Sizing up Saturday's trip to resurgent Texas A&M-Corpus Christi, UNO men's basketball coach Mark Slessinger admitted his team would have a tall task completing a season sweep.
He could have been referring to every game left on the schedule.
Locked in a tight, five-way race for the Southland Conference title, UNO (12-12, 9-3) faces the toughest road the rest of the way. Starting with Corpus-Christi (8-13, 5-6), which had won four in a row before falling by two points at Sam Houston State (15-10, 9-3) on Wednesday, the Privateers play six teams with a combined conference record of 46-23. Four of those games are against their fellow contenders.
The conference record of their first 12 opponents is 48-89.
Still, Slessinger looks forward to the challenge.
"The parity in this league this year is as good as it's even been from top to bottom," he said. "Corpus Christi started off slow and has been played great basketball lately. It will be a very difficult trip down there, but across the board it's going to be like this the rest of the month. People are going to be beating each other up."
On paper, though, the other contenders have an easier path to the title, ranging from preseason favorite Stephen F. Austin, whose remaining opponents are 34-48 in conference play, to Sam Houston State, whose opponents are 41-26. Current leader Nicholls State (opponent record: 40-42) and Southeastern Louisiana (opponent record: 38-32), which is tied with Sam Houston and UNO a half-game behind the Colonels, are in the middle in terms of difficulty.
The Privateers have had a week to recover from a disappointing 81-64 loss to Nicholls at Lakefront Arena in a battle for first place.
"We had a great opportunity to give ourselves a little breathing room and build a lead, and we left that opportunity on the table," Slessinger said. "That's the most frustrating part for our guys. I want them to have an opportunity for a championship, for a lifetime memory."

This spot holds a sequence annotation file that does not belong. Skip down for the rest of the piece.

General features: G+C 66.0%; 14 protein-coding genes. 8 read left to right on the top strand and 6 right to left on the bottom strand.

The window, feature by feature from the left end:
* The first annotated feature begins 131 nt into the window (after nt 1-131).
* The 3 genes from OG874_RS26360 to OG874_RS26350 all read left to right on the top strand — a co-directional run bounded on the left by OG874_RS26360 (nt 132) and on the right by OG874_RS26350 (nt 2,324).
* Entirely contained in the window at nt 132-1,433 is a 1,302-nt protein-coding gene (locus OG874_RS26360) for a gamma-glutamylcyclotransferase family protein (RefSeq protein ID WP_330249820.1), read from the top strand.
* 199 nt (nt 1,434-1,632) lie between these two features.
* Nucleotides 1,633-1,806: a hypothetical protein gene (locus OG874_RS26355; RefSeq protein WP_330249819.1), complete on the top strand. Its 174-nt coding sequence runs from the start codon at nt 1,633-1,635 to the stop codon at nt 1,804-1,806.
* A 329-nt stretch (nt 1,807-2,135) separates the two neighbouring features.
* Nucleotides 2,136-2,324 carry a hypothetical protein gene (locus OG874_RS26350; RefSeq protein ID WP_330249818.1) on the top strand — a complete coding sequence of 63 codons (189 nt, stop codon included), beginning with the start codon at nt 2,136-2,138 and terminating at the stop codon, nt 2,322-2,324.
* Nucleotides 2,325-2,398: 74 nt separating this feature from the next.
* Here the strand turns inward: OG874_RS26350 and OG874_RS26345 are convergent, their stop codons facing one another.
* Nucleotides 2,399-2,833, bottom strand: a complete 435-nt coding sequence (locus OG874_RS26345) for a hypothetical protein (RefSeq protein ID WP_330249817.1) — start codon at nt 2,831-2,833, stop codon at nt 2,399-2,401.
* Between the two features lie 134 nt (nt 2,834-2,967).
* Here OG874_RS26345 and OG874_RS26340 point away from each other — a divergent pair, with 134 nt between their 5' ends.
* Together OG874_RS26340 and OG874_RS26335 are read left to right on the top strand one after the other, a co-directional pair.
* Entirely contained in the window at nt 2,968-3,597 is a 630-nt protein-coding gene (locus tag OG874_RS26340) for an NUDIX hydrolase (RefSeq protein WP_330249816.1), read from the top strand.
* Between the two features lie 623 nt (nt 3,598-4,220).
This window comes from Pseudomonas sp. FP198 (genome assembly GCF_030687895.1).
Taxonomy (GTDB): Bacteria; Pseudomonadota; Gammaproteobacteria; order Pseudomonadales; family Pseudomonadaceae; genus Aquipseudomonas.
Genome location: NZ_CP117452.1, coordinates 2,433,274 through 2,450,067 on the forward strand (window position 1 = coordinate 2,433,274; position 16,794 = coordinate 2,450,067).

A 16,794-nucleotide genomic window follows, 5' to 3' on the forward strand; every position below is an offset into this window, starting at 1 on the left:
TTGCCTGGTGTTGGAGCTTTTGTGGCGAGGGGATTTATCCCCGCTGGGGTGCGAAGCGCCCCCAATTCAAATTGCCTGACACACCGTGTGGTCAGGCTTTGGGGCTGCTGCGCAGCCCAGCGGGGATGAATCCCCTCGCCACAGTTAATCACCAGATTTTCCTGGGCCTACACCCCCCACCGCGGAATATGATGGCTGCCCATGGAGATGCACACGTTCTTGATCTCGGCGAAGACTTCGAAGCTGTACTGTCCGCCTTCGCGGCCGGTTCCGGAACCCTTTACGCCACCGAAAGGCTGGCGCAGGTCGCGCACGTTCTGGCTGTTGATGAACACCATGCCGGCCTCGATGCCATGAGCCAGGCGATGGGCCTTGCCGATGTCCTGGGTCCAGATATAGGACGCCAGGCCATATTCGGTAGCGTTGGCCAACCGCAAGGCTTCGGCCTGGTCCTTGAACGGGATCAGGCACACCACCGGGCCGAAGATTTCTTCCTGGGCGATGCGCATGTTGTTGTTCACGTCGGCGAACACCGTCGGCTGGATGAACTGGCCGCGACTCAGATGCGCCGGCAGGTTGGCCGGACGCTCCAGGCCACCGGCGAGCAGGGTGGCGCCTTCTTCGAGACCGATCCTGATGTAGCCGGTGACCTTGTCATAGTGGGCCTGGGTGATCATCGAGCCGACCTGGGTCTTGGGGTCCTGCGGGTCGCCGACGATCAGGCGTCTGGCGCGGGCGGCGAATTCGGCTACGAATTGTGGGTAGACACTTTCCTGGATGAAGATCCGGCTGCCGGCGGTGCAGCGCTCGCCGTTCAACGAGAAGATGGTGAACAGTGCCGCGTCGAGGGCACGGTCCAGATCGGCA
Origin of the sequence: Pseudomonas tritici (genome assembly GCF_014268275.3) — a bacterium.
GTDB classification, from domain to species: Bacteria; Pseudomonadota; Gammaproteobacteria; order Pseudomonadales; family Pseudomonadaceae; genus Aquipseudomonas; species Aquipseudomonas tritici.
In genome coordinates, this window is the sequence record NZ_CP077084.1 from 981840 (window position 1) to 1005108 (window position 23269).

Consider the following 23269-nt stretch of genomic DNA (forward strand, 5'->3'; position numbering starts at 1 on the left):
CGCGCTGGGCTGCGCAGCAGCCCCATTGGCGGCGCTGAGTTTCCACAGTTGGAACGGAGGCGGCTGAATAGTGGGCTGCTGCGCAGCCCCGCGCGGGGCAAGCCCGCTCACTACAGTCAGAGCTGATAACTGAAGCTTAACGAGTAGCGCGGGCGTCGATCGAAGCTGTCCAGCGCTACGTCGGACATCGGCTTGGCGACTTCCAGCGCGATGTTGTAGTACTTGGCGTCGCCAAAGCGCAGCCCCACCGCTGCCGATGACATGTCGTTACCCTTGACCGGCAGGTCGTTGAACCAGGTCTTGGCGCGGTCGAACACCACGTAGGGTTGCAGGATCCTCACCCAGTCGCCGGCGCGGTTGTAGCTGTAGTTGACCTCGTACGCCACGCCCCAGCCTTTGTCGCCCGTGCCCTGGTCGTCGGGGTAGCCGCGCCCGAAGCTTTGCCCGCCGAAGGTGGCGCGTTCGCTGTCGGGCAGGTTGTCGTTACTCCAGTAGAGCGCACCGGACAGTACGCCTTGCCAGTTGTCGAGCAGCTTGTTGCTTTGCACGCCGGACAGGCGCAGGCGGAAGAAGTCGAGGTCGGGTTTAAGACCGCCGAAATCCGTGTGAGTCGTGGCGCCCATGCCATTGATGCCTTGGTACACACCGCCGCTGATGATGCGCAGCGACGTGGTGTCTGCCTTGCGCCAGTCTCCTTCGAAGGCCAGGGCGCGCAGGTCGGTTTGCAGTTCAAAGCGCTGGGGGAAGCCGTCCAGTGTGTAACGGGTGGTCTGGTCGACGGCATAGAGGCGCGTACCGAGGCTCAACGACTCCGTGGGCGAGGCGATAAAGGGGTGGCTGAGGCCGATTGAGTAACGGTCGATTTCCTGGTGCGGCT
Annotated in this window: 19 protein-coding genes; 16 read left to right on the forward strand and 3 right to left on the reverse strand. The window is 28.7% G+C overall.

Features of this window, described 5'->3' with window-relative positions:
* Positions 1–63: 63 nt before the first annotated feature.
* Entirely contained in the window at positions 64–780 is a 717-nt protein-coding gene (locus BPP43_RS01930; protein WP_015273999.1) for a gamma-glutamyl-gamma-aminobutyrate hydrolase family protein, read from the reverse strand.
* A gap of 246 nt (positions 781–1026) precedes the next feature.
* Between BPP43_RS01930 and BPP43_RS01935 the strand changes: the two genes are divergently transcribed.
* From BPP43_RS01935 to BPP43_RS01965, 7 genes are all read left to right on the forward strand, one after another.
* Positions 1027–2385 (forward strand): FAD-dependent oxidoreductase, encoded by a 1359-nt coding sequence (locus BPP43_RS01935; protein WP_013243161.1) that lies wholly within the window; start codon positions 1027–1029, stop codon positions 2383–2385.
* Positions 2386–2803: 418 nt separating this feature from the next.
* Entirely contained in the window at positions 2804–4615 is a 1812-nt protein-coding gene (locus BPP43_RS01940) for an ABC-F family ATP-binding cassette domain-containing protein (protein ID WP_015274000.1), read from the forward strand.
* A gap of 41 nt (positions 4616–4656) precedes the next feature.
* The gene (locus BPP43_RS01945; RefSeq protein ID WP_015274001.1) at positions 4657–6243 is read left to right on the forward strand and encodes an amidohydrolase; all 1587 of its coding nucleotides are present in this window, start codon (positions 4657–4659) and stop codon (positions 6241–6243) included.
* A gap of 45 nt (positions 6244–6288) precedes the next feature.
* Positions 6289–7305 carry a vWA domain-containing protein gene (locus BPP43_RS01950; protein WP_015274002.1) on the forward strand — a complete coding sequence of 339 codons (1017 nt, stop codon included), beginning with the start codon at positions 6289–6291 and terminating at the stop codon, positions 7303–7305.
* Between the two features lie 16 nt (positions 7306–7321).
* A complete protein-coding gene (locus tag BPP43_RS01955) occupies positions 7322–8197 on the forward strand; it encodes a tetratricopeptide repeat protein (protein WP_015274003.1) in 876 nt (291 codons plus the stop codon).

UNO wanted to keep that game in the 60s, but Nicholls, the Southland's highest scoring team, had 51 points by the 15:00 mark of the second half.
"We let them speed us up and didn't play with good poise," senior forward Travin Thibodeaux said. "That got us out of the rhythm we like to play at."
One bright spot was the explosion of sophomore backup guard Bryson Robinson, who scored all 22 of his points in the second half. Part of it was pure volume as the Privateers became desperate-he launched a whopping 14 treys and hit five--but he can add instant offense.
On Jan. 6, he poured in a career-high 31 points while making 7 of 8 3-pointers in an overtime victory against McNeese State.
"He's always in the gym working on his shot," Thibodeaux said. "It's just confidence with him. This was a big game for him and I expect him to play the same way as we continue through conference."
With Thibodeaux as the lone constant, the Privateers have been doing it by committee in their attempt to win their second straight Southland title. If Robinson emerges as a consistent scorer, that daunting schedule will become more manageable.
"There's still a lot of time," Robinson said. "We're not going to allow that (Nicholls) loss to haunt us. We are going to get better in practice and win this championship."